I grew up in a small town where everyone seemed to know everyone, including their business. If they didn't know something for sure they'd speculate, so someone's pregnancy was prime gossip material. People would talk approvingly or disapprovingly about everything from their family size, health, and changing body, to the identity of the baby's father (yuck).
When I got pregnant I realized times really haven't changed and, as a result, hI I wanted people to know the things every pregnant woman needs her neighbors to know. Things like how much help they might need when they go into labor or after baby comes home, their wishes about visitors when they're postpartum, and their fears about being judging for the state of their lawn or the fact that their baby won't stop crying at 2 a.m. in the morning.
When I got pregnant, I wanted my neighbors to know these pretty basic things, sure, but there was definitely more to it. I also wanted them to stop speculating about whether or not I was pregnant or just gaining weight (honestly, why?) and making comments about whether or not it was safe for me to run, mow the lawn, or weed the garden (really nobody's business). Here are a few things I wanted my neighbors to know in order to essentially stop all the gossip, but also to help make sure we had an easy transition when we brought our new baby home.
Yes, I'm Pregnant
From the moment I moved in with my new husband, our neighbors speculated (sometimes loudly enough for me to hear) about whether or not I was pregnant. When I actually did get pregnant, I felt a certain amount of satisfaction at no longer being "just fat."
I Know How Many Kids I Already Have
When you already four kids, ages 4-10, you get used to your neighbors making comments about the noise they make or the size of your family. Unfortunately, they made even more comments about our family and children once I started to show. I tried not to let it get to me, though. After all, it was none of their business and one more child's voice or stomping feet wasn't going to make a huge difference. Kids are loud.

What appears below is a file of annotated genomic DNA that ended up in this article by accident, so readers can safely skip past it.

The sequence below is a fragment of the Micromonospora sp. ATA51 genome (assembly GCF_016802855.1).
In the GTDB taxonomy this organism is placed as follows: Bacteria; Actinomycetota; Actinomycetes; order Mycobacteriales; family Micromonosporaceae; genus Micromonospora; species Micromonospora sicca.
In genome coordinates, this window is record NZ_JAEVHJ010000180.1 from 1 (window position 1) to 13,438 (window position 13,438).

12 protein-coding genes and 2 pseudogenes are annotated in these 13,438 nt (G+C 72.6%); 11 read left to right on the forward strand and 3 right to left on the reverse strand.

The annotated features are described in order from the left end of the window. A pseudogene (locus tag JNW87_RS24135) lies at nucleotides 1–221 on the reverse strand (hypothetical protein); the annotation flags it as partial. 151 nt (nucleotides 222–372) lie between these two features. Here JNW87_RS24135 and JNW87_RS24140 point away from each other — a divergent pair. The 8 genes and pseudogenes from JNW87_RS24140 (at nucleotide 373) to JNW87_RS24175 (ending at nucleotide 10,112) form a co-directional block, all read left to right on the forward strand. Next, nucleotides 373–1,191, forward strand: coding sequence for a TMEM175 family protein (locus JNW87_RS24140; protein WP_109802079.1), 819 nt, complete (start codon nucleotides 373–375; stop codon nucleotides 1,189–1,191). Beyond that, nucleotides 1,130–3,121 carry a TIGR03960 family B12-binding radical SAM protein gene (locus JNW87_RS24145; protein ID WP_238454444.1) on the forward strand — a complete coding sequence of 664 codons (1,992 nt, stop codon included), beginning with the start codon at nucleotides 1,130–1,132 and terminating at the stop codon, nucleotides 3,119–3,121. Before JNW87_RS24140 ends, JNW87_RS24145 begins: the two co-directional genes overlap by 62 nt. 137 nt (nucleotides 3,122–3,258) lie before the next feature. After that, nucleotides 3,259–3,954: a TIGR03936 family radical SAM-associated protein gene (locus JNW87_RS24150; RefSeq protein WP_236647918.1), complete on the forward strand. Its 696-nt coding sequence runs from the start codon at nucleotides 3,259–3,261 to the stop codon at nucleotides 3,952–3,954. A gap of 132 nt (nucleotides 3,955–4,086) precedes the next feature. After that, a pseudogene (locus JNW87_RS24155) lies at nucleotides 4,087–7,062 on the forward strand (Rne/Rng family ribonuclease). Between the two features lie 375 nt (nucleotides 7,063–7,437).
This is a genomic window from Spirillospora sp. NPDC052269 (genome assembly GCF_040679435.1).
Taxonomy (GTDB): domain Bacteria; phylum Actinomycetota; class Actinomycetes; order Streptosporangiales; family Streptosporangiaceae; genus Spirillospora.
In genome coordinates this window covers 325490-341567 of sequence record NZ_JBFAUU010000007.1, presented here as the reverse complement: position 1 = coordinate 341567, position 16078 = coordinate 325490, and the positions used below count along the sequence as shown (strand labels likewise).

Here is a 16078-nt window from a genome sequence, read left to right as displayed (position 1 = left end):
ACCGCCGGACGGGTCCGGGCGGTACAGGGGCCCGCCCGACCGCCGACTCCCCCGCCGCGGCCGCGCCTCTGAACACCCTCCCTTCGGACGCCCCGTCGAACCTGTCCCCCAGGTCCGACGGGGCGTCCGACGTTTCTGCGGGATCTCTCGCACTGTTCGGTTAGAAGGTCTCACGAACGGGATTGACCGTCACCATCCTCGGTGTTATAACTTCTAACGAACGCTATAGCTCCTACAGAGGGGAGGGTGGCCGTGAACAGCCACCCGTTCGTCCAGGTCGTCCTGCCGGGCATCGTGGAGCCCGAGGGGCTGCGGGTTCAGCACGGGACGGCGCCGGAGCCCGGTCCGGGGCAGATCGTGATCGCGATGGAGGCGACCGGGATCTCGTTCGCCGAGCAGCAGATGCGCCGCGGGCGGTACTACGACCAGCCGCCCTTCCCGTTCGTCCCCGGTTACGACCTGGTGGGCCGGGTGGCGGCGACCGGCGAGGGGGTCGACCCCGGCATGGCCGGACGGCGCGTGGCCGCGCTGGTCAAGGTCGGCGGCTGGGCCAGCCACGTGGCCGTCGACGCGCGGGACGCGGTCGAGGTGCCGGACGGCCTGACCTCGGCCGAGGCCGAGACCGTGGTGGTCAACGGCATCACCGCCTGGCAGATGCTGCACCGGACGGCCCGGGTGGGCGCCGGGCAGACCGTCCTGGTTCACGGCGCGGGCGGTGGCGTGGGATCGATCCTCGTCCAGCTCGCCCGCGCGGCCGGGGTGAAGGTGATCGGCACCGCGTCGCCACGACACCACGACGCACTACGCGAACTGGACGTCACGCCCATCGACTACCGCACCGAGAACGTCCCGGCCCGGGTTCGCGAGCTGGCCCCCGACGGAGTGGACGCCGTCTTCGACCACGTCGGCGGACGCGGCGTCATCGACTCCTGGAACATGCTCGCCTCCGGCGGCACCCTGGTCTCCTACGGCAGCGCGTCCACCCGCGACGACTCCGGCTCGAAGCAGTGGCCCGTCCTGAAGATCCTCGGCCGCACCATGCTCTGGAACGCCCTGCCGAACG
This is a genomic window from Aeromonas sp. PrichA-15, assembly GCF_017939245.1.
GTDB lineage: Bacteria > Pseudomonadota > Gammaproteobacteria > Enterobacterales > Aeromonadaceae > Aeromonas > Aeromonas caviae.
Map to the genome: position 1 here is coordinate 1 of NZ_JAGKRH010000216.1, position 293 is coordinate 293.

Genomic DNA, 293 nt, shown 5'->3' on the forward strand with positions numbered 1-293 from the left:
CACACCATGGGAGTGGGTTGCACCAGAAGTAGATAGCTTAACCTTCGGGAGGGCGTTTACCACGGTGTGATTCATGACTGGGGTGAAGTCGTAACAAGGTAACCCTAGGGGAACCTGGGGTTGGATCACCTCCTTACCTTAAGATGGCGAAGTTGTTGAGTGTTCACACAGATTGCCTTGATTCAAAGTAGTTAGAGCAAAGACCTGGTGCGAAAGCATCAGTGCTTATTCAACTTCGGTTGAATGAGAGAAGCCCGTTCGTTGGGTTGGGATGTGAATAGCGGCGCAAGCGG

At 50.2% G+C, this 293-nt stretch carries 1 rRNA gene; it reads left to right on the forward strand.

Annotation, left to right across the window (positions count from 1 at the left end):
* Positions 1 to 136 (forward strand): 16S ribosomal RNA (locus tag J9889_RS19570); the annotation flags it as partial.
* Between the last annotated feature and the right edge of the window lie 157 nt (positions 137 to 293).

It's Fine For Me To Work In The Garden
It's not only OK, but it's healthy for me to get exercise and fresh air when I'm pregnant. Plus, my level of physical activity is something for me and my doctor to decide, not you.
See also: me running, mowing the lawn, and chasing our kids around in the back yard. Back off, and don't even think about shaming my husband for "letting me" do these things. Nope. Not cool.
My Partner Knows What I Am Doing
Please stop. He doesn't own me or my pregnant body, and your comments aren't cute. Instead, they're shaming and sexist.
Our Lawn May Look Like Crap Until The Baby Is Born
There may come a time when I can no longer mow the lawn. In fact, and to be perfectly honestly, it's never really been a huge priority for us. If you would be willing to help, that would be wonderful, but otherwise, back off.
I Really Don't Want Your Advice
Please Don't Tell Me How Big I'm Getting
I assure you, I know.
Don't Be Surprised If You Don't See Me For A While
Between bed rest, staying at the hospital, and the fourth trimester, I am probably not going to be in the yard much. Remember, just because you don't see me doesn't mean I don't see your dogs pooping on my lawn.
Get Ready For A Crying Baby At 2:00 A.M.
Yeah, I'm sorry if the baby wakes you up. It happens.
When It's Time, We May Need Help
Labor might happen suddenly and we may not have time to line someone up to collect the kids from the school bus or feed the cats. It would be awesome if we could call you when it happens.
Please Wait To Visit After The Baby Arrives
As much as we want to introduce our new baby to the world, please wait until we let you know that it's OK to visit. We love it that you care about us, but we need a little time to recover before having company.